I’ve been reading The Lost Heart of Asia, by the British travel writer (and novelist) Colin Thubron (HarperPerennial, 1994). He describes a circuit of the former Soviet Central Asian republics – the ‘Stans, minus Afghanistan – just six months after the collapse of Soviet rule.
The Uzbekistan portion seems especially poignant, considering what that country has since turned into: a dictatorship more brutal and possibly even more corrupt than it had been when the Russians called the shots. Uzbekistan now also hosts a garrison of the American empire, a major anchor for a string of bases and “forward command posts” strung throughout the region. Under the just-announced restructuring of American forces abroad, Central Asia is slated to become even more central to U.S. global hegemony. One can’t help but feel grim fascination at this complete repositioning of what had been, only a few years before, a region on the geographical periphery of Western interests.
Thubron’s “Lost Heart of Asia” has indeed been rediscovered, albeit in a manner far different from the expectations of its inhabitants when he interviewed them in 1992. The most common dream then, he found, was for a pan-Turkic empire with its capital in Burkhara or Samarkand. Pan-Islam seemed a remote and distasteful possibility, even to Muslims. Some yearned for the return of Soviet stability; others with longer memories hearkened back to the benign neglect under the czars, before forced collectivization and Stalin’s purges turned everything upside down. Environmental catastrophes present and imminent contributed to a general sense of “lostness” and malaise.
This is a part of the world where world-conquerors have come and gone with depressing regularity. Samarkand, the capital of Uzbekistan, was once the center of a vast empire founded by Tamerlane the Great. As Thubron points out, its very name has evoked the quintessence of the exotic in the Western European imagination for several hundred years. Samarkand was “the fantasy of Goethe and Handel, Marlowe and Keats, yet its reality was out of reach.” For Thubron, its ruins even now seem inaccessible, “as if a whole secret city had died within the modern one.”
The 20th-century philosophers Gilles Deleuze and Felix Guattari derived their crucial concept of a war machine in part from Central Asian historical models. Through war machines, the self-organizing and emergent powers in non-organic matter can be concentrated and turned upon the centralized hierarchies of states and empires; the latter attempt in turn to capture and transform war machines into armies. Tamerlane, as a Mongol and a Muslim, built an enduring war machine similar to what the Spanish conquistadors later employed against the Aztec and Inca empires: one part military, one part universalizing religion. Six centuries later, the landscape still bears witness to the monstrous imposition of his rule. Thubron writes,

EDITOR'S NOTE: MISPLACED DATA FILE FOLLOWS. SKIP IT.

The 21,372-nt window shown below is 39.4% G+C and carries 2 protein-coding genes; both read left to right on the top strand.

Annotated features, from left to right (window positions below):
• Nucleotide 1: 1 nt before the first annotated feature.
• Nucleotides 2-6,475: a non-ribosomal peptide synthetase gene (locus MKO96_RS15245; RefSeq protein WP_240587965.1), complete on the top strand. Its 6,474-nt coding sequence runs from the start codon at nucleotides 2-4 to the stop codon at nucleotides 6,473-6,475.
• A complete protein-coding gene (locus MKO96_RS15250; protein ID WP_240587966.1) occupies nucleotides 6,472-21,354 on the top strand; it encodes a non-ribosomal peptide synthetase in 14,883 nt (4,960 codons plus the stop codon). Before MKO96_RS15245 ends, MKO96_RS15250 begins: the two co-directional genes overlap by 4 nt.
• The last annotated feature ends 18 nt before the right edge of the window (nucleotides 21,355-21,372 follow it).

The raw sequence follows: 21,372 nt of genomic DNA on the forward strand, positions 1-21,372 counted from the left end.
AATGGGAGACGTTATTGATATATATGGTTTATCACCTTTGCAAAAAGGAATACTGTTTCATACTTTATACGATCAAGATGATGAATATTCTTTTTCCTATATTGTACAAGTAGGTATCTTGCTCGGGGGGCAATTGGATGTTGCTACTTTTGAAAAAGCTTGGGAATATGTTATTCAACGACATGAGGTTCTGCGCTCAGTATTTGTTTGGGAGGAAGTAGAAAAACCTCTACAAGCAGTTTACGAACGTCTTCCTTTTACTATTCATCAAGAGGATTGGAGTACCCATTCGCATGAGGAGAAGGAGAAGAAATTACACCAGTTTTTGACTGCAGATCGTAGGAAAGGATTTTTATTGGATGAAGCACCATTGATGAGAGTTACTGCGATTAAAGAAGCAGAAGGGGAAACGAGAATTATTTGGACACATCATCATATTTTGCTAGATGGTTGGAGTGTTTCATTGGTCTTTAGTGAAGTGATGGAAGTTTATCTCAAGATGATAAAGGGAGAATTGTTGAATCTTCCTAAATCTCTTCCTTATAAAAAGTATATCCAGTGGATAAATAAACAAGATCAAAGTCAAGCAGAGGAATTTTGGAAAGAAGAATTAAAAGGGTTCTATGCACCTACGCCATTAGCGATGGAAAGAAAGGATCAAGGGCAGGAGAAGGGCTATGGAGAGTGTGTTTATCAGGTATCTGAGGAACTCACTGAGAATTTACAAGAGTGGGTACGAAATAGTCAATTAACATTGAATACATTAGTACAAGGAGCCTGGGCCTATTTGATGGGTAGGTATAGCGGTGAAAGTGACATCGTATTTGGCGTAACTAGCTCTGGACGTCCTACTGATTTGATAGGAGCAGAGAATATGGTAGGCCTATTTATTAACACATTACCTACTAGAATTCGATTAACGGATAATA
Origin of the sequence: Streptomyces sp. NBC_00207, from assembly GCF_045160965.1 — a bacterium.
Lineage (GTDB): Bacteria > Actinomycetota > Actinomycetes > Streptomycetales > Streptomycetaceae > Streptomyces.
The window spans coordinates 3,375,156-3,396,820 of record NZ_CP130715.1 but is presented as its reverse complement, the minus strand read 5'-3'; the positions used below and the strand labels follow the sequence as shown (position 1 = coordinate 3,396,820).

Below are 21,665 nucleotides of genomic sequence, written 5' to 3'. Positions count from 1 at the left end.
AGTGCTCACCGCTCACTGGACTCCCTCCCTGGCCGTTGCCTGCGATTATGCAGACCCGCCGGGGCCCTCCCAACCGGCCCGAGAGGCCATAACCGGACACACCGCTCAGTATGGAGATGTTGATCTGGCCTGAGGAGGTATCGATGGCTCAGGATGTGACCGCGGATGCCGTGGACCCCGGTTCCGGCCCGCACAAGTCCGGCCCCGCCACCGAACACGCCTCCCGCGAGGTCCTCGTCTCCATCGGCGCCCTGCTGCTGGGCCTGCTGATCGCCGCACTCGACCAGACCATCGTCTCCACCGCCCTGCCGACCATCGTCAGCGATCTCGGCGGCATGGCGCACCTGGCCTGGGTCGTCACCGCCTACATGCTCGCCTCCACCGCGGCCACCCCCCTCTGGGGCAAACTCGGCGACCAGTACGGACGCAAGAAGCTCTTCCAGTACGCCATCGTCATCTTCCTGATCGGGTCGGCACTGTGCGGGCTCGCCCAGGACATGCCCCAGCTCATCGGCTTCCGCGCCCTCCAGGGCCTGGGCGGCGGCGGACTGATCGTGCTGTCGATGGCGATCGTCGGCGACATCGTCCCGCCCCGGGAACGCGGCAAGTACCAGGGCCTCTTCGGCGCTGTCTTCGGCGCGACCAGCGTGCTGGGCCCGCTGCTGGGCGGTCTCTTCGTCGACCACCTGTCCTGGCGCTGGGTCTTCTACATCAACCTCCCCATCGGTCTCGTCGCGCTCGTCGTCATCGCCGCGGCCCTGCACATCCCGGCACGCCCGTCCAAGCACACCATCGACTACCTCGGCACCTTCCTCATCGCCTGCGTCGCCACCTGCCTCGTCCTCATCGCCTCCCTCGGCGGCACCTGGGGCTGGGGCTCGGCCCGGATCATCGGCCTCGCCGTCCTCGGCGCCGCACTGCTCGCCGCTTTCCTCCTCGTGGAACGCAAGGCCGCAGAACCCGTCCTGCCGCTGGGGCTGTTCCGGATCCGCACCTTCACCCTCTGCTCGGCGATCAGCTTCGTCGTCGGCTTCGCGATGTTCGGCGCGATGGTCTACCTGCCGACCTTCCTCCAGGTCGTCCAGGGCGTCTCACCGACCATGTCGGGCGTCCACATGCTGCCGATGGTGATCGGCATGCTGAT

I went out into the ruins of Bibi Khanum, feeling an obscure self-reproach. Even in desolation the mosque seemed to tower out of an era more fortunate than my own (but this was an illusion). Tamerlane had built it as the greatest temple in Islam. Thousands of captured artisans from Persia, Iraq and Azerbaijan had labored to carve its marble floors, glaze its acres of tiles, erect its monster towers and the four hundred cupolas bubbling over its galleries. The emperor flailed its building forward. He considered too small the gateway completed in his absence, pulled it down wholesale, hanged its architects and began again. But the mountainous vaults and minarets which he envisioned crushed the foundations, and the walls started to fracture almost before completion. People began to be afraid to pray there. It towered above me in megalomaniac reverie, raining the sky with blistered arches and severed domes. Cracks pitched and zigzagged down the walls. Tiles flaked off like skin. The gateway loomed so high that the spring of its vanished arch began eighty feet above me, and completed itself phantasmally in empty air. Gaping breaches had split the prayer-hall top to bottom, and the squinches were shedding whole bricks.
Everything – the thunderous minarets, the thirty-foot doors, the outsize ablutions basin – shrunk the visitor to a Lilliputian intruder, and peopled the mosque with giants. In the court’s centre a megalithic lectern of grey Mongollian marble had once cradled a gargantuan Koran, but its indestructibility, and perhaps its isolation from the mosque’s wrecked heart, had touched it with pagan mana now, and it had become the haunt of barren women, who crouched beneath it as a charm for fertility.
As I sat nearby, three young worldlings, urban and confident in high heels, went giggling and nudging towards it. Their shrieks rang in the ruins. Then, separately, they dropped on all fours and crawled in and out between the lectern’s nine marble legs. At first they ridiculed one another at this place where fun and superstition merged. But once unseen by their companions, creeping through the marble labyrinth, an unease descended. Covertly they touched their palms to the stone. One of them kissed it. Then they emerged, straightening their stockings, and tripped away.
Perhaps this is the best that we can wish for: that the imperial state will be crushed under the weight of its own, vast machinery. Eight centuries from now, will the ruins of oil refineries be converted to some more benign use?
See also In the twilight of empire (August 18). I cribbed the stuff on D&G’s war machine from Deleuze and Geophilosophy: A Guide and Glossary, by Mark Bonta and John Protevi (Edinburgh University Press, 2004), which you should all immediately go buy. For more on the book, see Forest time, forest space (May 25).